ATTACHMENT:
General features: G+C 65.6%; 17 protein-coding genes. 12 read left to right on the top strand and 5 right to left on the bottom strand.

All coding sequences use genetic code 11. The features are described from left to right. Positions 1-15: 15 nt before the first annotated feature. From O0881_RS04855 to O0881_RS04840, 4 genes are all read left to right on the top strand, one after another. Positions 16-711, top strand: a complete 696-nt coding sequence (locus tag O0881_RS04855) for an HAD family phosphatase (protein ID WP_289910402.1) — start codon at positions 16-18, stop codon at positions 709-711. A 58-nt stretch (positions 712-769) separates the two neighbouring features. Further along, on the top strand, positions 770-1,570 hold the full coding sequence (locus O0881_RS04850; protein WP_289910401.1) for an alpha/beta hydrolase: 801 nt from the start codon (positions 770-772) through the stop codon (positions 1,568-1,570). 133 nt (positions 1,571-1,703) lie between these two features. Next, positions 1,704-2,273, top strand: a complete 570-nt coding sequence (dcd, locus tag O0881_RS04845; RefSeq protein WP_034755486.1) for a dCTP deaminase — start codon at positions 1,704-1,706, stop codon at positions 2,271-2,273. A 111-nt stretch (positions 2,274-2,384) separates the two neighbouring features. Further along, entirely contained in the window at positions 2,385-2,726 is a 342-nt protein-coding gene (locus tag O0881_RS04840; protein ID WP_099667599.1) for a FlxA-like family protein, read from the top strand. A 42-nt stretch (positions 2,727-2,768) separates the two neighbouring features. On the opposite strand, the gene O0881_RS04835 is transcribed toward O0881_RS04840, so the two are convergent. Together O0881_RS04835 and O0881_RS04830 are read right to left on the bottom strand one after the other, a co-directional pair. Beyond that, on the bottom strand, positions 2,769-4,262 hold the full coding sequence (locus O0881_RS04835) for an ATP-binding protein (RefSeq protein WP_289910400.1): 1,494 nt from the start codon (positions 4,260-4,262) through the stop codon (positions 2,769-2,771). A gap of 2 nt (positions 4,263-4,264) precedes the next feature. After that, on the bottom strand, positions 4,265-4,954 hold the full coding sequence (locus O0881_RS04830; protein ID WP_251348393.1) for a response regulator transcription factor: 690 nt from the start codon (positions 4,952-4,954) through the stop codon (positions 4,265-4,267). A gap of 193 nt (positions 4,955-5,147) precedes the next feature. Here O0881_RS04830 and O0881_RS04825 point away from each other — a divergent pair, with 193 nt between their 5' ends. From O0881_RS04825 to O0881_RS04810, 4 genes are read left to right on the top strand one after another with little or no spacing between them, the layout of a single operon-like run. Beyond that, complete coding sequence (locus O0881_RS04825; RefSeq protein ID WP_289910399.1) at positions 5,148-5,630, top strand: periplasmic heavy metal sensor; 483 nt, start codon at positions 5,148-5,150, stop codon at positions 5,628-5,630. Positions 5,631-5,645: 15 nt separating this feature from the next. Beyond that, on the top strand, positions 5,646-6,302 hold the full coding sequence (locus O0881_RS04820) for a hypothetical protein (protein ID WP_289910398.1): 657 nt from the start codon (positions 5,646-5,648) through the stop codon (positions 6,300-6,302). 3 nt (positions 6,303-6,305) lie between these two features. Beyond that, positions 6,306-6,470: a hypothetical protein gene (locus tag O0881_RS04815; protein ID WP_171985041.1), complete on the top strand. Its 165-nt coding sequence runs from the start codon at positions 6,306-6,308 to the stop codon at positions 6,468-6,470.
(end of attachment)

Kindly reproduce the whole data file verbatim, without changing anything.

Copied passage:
General features: G+C 65.6%; 17 protein-coding genes. 12 read left to right on the top strand and 5 right to left on the bottom strand.

All coding sequences use genetic code 11. The features are described from left to right. Positions 1-15: 15 nt before the first annotated feature. From O0881_RS04855 to O0881_RS04840, 4 genes are all read left to right on the top strand, one after another. Positions 16-711, top strand: a complete 696-nt coding sequence (locus tag O0881_RS04855) for an HAD family phosphatase (protein ID WP_289910402.1) — start codon at positions 16-18, stop codon at positions 709-711. A 58-nt stretch (positions 712-769) separates the two neighbouring features. Further along, on the top strand, positions 770-1,570 hold the full coding sequence (locus O0881_RS04850; protein WP_289910401.1) for an alpha/beta hydrolase: 801 nt from the start codon (positions 770-772) through the stop codon (positions 1,568-1,570). 133 nt (positions 1,571-1,703) lie between these two features. Next, positions 1,704-2,273, top strand: a complete 570-nt coding sequence (dcd, locus tag O0881_RS04845; RefSeq protein WP_034755486.1) for a dCTP deaminase — start codon at positions 1,704-1,706, stop codon at positions 2,271-2,273. A 111-nt stretch (positions 2,274-2,384) separates the two neighbouring features. Further along, entirely contained in the window at positions 2,385-2,726 is a 342-nt protein-coding gene (locus tag O0881_RS04840; protein ID WP_099667599.1) for a FlxA-like family protein, read from the top strand. A 42-nt stretch (positions 2,727-2,768) separates the two neighbouring features. On the opposite strand, the gene O0881_RS04835 is transcribed toward O0881_RS04840, so the two are convergent. Together O0881_RS04835 and O0881_RS04830 are read right to left on the bottom strand one after the other, a co-directional pair. Beyond that, on the bottom strand, positions 2,769-4,262 hold the full coding sequence (locus O0881_RS04835) for an ATP-binding protein (RefSeq protein WP_289910400.1): 1,494 nt from the start codon (positions 4,260-4,262) through the stop codon (positions 2,769-2,771). A gap of 2 nt (positions 4,263-4,264) precedes the next feature. After that, on the bottom strand, positions 4,265-4,954 hold the full coding sequence (locus O0881_RS04830; protein ID WP_251348393.1) for a response regulator transcription factor: 690 nt from the start codon (positions 4,952-4,954) through the stop codon (positions 4,265-4,267). A gap of 193 nt (positions 4,955-5,147) precedes the next feature. Here O0881_RS04830 and O0881_RS04825 point away from each other — a divergent pair, with 193 nt between their 5' ends. From O0881_RS04825 to O0881_RS04810, 4 genes are read left to right on the top strand one after another with little or no spacing between them, the layout of a single operon-like run. Beyond that, complete coding sequence (locus O0881_RS04825; RefSeq protein ID WP_289910399.1) at positions 5,148-5,630, top strand: periplasmic heavy metal sensor; 483 nt, start codon at positions 5,148-5,150, stop codon at positions 5,628-5,630. Positions 5,631-5,645: 15 nt separating this feature from the next. Beyond that, on the top strand, positions 5,646-6,302 hold the full coding sequence (locus O0881_RS04820) for a hypothetical protein (protein ID WP_289910398.1): 657 nt from the start codon (positions 5,646-5,648) through the stop codon (positions 6,300-6,302). 3 nt (positions 6,303-6,305) lie between these two features. Beyond that, positions 6,306-6,470: a hypothetical protein gene (locus tag O0881_RS04815; protein ID WP_171985041.1), complete on the top strand. Its 165-nt coding sequence runs from the start codon at positions 6,306-6,308 to the stop codon at positions 6,468-6,470.